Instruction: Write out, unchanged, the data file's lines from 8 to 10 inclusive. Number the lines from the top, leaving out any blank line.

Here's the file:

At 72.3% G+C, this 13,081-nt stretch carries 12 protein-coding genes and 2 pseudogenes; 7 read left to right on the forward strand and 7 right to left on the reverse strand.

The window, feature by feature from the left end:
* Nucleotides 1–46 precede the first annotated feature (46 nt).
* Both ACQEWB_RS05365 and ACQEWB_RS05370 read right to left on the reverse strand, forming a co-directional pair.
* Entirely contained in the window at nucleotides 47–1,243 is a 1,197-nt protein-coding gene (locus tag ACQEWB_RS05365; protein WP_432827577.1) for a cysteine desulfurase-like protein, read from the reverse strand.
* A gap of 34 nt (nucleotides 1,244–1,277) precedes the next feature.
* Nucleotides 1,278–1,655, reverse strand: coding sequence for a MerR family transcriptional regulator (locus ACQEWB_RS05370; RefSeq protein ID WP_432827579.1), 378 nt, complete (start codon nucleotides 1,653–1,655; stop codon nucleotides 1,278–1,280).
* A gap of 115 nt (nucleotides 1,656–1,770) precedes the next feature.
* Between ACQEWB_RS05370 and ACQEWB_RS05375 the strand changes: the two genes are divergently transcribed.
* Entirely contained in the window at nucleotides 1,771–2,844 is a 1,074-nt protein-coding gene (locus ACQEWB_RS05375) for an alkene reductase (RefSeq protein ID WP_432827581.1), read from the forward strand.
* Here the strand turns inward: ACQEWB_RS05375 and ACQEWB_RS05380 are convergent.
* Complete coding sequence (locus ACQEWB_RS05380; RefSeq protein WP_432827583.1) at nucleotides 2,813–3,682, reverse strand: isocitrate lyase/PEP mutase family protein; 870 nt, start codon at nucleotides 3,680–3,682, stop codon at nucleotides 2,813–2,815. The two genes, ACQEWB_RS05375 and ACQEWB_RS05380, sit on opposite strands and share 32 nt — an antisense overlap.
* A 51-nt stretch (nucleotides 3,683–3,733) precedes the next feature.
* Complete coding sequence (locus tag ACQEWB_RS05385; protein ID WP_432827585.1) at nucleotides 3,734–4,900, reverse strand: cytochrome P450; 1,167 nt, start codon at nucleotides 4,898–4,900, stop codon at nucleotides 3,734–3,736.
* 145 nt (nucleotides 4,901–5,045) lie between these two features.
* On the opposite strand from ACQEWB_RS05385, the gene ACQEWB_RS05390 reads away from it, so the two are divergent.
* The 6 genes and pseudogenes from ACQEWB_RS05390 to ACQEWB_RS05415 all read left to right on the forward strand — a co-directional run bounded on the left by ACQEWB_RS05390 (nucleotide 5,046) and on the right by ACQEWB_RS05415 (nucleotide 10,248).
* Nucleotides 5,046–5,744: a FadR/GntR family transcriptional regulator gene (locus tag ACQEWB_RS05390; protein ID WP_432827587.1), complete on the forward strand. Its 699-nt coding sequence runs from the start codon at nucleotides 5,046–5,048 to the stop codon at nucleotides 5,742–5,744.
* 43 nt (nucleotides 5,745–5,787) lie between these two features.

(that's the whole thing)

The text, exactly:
* A gap of 115 nt (nucleotides 1,656–1,770) precedes the next feature.
* Between ACQEWB_RS05370 and ACQEWB_RS05375 the strand changes: the two genes are divergently transcribed.
* Entirely contained in the window at nucleotides 1,771–2,844 is a 1,074-nt protein-coding gene (locus ACQEWB_RS05375) for an alkene reductase (RefSeq protein ID WP_432827581.1), read from the forward strand.